This is an article about reading. If you don’t like reading, you will not likely enjoy this piece. Then again, if you don’t like reading, you are probably nowhere near this article in the first place! So for those of you who are still with me, let me make the case for the importance of reading.
First a few quotes to whet your appetite, and to introduce a bit of levity into the discussion:
“Outside of a dog, a book is man’s best friend. Inside of a dog, it’s too dark to read.” (Groucho Marx)
“I find television very educating. Every time somebody turns on the set, I go into the other room and read a book.” (Groucho Marx)
“When I get a little money I buy books; and if any is left I buy food and clothes.” (Erasmus)
And a number of more serious quotes can be added here. Somerset Maugham spoke of his addiction to reading: “Like the dope fiend who cannot move from place to place without taking with him a plentiful supply of his deadly balm, I never venture far without a sufficiency of reading matter.”
Harold J. Ockenga, who took a suitcase full of books on his honeymoon, said this: “Read to fill the wells of inspiration.” The Apostle Paul of course could tell us to “give attendance to reading” (1 Tim. 4:13). And he could plead with Timothy, “Please bring with you … the books, especially the manuscripts.” (2 Tim. 4:13, Phillips)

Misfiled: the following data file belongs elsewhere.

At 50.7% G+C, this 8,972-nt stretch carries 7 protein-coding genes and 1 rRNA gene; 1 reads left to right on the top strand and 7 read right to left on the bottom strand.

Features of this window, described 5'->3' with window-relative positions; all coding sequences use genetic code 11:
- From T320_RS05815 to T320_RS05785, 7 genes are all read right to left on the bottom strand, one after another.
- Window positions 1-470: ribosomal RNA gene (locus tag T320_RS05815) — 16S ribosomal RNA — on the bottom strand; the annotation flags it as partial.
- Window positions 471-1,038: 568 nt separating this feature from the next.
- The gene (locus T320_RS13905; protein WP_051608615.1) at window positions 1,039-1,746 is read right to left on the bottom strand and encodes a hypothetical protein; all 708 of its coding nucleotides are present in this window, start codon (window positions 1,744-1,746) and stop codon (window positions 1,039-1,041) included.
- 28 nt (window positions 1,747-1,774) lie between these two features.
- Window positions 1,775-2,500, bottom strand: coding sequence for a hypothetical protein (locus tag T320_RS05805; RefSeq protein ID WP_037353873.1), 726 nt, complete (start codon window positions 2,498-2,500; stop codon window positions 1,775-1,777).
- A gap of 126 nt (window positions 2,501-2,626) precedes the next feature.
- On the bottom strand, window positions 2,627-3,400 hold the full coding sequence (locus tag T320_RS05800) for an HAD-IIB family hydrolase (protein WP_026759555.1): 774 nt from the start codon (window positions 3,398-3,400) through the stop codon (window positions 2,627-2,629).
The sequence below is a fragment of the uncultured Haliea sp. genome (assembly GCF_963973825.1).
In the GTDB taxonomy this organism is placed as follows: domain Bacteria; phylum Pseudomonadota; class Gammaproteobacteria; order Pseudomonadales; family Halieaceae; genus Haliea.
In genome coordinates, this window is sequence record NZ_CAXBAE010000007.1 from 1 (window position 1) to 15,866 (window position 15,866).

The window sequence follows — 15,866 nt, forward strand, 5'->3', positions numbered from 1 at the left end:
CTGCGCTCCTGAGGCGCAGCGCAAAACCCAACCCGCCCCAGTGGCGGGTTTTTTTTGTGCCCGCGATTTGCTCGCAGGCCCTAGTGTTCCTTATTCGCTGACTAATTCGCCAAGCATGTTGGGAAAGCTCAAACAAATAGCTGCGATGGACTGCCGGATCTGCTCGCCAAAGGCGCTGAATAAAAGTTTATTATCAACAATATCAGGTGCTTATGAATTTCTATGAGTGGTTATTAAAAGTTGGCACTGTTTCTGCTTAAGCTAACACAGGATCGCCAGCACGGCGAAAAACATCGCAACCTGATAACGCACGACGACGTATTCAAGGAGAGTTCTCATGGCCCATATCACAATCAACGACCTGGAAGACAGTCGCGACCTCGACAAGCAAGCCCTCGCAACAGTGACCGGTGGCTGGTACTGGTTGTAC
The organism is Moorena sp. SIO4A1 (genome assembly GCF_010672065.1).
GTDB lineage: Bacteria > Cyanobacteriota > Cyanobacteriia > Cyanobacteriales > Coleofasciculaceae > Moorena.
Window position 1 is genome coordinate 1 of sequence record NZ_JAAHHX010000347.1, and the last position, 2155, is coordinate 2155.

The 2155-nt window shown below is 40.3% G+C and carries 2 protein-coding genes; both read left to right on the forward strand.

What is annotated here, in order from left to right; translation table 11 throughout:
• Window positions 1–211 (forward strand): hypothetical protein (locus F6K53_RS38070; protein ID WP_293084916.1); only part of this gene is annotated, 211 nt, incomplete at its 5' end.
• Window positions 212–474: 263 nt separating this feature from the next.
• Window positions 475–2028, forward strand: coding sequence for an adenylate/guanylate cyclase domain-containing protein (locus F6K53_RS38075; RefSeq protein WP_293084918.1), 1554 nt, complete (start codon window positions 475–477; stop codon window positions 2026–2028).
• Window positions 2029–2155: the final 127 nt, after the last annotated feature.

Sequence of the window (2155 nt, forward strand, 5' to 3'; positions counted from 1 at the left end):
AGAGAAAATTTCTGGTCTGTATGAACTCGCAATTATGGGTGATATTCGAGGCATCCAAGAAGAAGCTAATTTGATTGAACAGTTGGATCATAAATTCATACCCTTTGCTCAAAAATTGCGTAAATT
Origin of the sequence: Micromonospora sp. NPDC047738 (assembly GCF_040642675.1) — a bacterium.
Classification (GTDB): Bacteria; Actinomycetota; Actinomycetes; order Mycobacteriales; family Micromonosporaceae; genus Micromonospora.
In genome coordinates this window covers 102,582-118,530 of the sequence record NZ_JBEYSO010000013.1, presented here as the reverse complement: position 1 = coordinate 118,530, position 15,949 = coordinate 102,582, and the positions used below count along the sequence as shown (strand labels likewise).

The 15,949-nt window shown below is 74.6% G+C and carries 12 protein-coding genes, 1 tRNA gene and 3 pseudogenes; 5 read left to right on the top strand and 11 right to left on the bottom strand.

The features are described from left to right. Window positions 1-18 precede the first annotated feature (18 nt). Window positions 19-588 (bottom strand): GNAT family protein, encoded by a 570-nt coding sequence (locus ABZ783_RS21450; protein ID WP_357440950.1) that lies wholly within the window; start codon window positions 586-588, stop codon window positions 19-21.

And of course the writer of Ecclesiastes could offer this bit of advice – and warning: “Of making many books there is no end, and much study wearies the body” (Ecc. 12:12).
Reading is a vastly important aspect of developing the Christian life. Read any good biography of some past man or woman of God, and more often than not you will find that they were voracious readers. Many of the saints of old had large libraries. The value of reading cannot be overestimated.
Sanders on Reading
J. Oswald Sanders knew about the importance of reading. The New Zealand-born man of God (1902 – 1992) was for many years director of the Overseas Missionary Fellowship, and was an elder statesman of the faith. He wrote over forty books on various Christian themes.
In 1967 he wrote the now classic volume, Spiritual Leadership (Moody Press). I picked up this volume in Chicago a few years after my conversion to Christianity. In fact, I purchased it on November 5, 1974 in River Forest, Illinois, to be exact!
(I always record the place and date of my book purchases, along with my name, in the inside front page. Once when living in Holland as a missionary, I read through the masterful 8-volume History of the Christian Church by Philip Schaff. Somewhere there he mentions how one great leader of the past (a Reformer, or a Puritan, I forget which) had the exact same practice. ‘I am in good company,’ I thought at the time.)
Anyway, I digress. The book by Sanders should be read by all believers. It deals with the vital need, calling, and qualification of Christian leadership. Thus he speaks about the spiritual leader and his time, his prayer life, his character, and so on.
But of interest is chapter 12: “The Leader and His Reading.” This ten-page chapter contains a lot of insights and spiritual firepower regarding the necessity of reading. He writes, “The man who desires to grow spiritually and intellectually will be constantly at his books.”